BUT.... it was announced last Sunday that he will be leaving us for another parish in the diocese, to be replaced by one of our four (!) newly ordained Priests. A blessing for them, to be sure, but I have to wonder why!?! Why move a man so often? I know that there are so few priests and Priests need to be moved periodically to match their skill-set with the Parish, but I wish it didn't happen so often. I could understand it better if the Bishop gave some sort of hint as to why, but none is forthcoming - at least not in this case.

Along similar lines, I find it puzzling that some parishes have a Pastor assigned, and that is where he stays, leading to stability and (sometimes) growth. And other Parishes seem to change administrations every few years. Hmmm

BUT!!!! on the bright side, we in the Diocese of Charlotte now (as of 5-4-2010) have four new priests!!!

And I am looking forward to meeting ours on July 1st!!!

Deo Gratias

Making Sense

After months and months of reading (and hearing) so much "irrational exuberance" (i.e. crack-smoking) from the so-called "business press". FINALLY some one makes a little bit of sense.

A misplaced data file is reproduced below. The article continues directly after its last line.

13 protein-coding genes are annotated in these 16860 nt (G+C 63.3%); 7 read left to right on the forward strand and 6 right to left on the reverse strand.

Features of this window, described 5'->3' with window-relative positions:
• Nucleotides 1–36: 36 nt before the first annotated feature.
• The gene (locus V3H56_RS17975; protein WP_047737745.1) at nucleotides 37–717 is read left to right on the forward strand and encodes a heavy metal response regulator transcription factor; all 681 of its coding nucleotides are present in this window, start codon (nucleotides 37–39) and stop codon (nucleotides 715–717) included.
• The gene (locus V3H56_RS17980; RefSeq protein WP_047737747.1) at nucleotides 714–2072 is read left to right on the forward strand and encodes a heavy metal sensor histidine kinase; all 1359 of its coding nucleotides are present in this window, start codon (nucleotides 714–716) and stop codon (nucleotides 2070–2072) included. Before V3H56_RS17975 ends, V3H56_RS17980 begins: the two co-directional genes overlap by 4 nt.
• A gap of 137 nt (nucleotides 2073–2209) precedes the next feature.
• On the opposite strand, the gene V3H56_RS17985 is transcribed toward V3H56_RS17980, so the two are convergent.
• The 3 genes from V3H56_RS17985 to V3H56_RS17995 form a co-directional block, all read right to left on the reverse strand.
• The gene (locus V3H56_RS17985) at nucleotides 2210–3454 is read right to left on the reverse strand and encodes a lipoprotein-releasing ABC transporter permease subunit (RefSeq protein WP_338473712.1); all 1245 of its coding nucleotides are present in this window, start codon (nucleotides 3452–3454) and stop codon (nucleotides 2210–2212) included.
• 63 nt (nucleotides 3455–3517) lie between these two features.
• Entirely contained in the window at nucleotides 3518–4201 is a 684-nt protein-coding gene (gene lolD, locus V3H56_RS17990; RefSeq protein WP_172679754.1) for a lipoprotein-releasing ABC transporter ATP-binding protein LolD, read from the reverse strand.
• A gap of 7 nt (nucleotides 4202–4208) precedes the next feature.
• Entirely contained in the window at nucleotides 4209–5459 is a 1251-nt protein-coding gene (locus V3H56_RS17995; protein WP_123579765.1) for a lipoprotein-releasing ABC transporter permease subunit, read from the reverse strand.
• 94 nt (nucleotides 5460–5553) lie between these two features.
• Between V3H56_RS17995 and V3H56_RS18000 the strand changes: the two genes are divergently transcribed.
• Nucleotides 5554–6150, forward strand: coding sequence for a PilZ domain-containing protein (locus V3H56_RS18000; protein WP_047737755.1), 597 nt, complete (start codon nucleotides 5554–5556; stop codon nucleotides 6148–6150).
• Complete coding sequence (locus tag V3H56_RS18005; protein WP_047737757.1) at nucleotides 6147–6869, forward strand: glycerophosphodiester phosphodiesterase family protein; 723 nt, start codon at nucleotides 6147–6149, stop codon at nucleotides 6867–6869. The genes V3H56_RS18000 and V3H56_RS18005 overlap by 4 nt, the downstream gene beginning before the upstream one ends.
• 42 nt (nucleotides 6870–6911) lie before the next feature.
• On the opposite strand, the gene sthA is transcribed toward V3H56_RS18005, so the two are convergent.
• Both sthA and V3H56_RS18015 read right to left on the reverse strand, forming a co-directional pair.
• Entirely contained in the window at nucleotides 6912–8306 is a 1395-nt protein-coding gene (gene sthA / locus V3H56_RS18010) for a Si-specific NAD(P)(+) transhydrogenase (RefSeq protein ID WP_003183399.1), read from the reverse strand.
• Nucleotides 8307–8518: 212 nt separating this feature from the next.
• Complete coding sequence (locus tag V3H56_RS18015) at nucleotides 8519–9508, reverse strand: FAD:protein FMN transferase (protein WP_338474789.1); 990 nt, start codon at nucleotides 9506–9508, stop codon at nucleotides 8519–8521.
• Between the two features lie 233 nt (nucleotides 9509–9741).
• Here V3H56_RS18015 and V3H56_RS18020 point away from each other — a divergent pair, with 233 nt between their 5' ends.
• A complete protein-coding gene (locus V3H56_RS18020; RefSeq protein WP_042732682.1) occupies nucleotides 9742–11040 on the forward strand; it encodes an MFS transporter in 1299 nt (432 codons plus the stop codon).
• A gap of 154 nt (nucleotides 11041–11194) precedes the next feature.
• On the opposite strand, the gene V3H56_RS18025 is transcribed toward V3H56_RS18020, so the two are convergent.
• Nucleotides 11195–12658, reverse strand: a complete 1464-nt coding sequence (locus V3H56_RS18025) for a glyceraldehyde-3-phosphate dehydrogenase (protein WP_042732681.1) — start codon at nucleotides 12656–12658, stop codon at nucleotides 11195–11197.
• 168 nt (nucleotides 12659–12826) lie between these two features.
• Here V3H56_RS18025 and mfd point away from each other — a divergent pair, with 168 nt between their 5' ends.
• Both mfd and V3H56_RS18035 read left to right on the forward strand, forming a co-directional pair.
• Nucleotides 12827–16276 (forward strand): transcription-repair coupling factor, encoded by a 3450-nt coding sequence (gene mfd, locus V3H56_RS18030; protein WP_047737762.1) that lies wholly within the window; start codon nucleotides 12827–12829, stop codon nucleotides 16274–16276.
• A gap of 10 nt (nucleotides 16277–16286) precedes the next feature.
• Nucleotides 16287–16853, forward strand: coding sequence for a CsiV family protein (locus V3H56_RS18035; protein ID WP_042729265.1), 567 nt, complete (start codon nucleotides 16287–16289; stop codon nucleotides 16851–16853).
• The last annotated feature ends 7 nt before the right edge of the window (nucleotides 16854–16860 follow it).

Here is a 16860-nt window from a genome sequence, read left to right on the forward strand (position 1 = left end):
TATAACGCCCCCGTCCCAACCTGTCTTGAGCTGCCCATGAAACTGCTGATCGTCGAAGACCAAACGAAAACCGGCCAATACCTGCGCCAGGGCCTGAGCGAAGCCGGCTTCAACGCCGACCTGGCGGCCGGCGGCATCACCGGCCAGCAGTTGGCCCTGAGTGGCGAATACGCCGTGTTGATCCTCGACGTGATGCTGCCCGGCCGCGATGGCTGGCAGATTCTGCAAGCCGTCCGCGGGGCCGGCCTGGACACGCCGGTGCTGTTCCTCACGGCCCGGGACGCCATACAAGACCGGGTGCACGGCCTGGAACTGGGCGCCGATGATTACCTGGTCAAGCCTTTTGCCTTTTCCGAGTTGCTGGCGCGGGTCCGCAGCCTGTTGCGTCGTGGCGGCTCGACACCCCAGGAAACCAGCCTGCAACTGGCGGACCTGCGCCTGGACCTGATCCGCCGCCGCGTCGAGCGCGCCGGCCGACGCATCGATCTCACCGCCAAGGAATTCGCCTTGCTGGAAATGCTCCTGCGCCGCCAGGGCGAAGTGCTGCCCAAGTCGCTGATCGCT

The truly amazing thing is that the fourth estate has been able to blow so much smoke for so long about the alleged "recovery". This mindless optimism can only be explained by either a true malice and intent to misinform or a complete insular within-the-Wall-Street mindset - only getting information from other insiders.

Tuesday, April 27, 2010

BI-RITUAL - sort of.....

Well, the decision is in, and after much consideration, we are now an unofficially bi-ritual family.

It all started about a year ago, when, due to a shecdule conflict, my wife attended a Sunday evening Mass at St. Paul's. I was deeeeply suspicious, because I had heard many stories about the place, and how it was one step to the left of liberal - both liturgically and doctrinally. But, she came home from that Mass happier than I had seen her in years. She began to go every Sunday evening, each time with true joy and enthusiasm. Not so much from the liturgy per se, but from the attitude of the people there. It was with further trepidation that I went there for the first time last year - as I reported here. But I too sensed both the enthusiasm and sincerity of the people and the place. Admittedly there were a few liturgical practices that were not "per spec", but it really was quite conservative compared to many of the places and things I have seen and heard.